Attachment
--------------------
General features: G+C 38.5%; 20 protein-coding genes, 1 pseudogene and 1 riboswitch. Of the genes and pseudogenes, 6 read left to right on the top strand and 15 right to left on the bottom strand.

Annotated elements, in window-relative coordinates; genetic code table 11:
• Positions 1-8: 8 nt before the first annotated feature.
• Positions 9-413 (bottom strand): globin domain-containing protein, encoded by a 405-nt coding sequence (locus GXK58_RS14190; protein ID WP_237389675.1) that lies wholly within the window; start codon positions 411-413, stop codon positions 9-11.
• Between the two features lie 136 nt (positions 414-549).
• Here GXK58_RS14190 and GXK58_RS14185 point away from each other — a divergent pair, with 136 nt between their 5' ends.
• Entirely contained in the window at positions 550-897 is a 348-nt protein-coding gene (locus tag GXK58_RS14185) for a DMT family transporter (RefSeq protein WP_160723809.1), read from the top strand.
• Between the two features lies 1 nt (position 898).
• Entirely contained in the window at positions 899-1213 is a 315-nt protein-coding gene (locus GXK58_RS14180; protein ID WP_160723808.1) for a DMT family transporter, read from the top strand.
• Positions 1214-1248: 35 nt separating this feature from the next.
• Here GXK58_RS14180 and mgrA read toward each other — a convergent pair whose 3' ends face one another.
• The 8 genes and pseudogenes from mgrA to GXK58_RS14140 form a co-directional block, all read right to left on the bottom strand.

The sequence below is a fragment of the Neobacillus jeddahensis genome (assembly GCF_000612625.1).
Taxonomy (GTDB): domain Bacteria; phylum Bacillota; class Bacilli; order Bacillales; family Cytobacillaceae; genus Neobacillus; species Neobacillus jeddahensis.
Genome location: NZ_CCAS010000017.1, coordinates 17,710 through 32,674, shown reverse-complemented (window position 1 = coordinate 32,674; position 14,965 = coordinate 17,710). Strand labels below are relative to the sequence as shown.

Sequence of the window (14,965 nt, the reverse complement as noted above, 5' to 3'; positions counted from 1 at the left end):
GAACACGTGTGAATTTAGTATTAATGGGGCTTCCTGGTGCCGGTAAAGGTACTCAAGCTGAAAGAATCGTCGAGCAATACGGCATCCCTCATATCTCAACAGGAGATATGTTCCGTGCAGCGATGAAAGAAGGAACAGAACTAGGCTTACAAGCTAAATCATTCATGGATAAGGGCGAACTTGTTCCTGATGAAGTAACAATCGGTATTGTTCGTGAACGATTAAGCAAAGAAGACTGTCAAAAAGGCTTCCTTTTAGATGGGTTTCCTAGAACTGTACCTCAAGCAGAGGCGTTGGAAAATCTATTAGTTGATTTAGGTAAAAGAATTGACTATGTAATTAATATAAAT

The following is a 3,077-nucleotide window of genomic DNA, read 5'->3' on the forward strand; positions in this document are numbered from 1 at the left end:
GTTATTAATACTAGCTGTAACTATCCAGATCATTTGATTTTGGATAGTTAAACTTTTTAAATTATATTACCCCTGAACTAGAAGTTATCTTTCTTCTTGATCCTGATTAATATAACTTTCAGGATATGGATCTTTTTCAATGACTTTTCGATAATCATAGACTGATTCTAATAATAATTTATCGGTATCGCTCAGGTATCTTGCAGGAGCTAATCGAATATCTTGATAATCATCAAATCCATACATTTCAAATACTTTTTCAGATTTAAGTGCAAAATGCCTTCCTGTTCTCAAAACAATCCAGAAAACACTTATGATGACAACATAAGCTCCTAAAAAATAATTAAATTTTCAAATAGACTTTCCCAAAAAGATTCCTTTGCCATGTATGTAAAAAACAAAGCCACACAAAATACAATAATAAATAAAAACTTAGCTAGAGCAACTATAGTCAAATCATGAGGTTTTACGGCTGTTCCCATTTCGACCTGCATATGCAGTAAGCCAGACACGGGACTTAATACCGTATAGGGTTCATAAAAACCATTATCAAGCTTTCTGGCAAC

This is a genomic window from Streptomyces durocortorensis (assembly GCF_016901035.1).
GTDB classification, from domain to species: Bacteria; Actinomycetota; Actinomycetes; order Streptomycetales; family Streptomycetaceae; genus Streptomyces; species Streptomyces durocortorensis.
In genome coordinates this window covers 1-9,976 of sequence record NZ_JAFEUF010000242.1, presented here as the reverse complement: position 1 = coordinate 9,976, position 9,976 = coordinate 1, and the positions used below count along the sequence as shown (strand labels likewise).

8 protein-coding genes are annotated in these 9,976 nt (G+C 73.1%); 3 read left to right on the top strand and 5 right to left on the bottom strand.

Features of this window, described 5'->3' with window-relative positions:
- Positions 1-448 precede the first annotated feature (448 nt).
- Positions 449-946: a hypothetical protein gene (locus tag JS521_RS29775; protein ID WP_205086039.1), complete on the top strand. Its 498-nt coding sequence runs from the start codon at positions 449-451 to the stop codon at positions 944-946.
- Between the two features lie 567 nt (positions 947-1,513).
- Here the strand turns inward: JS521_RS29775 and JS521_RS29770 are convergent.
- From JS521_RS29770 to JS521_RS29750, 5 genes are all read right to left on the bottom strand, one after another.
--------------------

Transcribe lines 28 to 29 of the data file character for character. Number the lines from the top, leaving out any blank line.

- Here the strand turns inward: JS521_RS29775 and JS521_RS29770 are convergent.
- From JS521_RS29770 to JS521_RS29750, 5 genes are all read right to left on the bottom strand, one after another.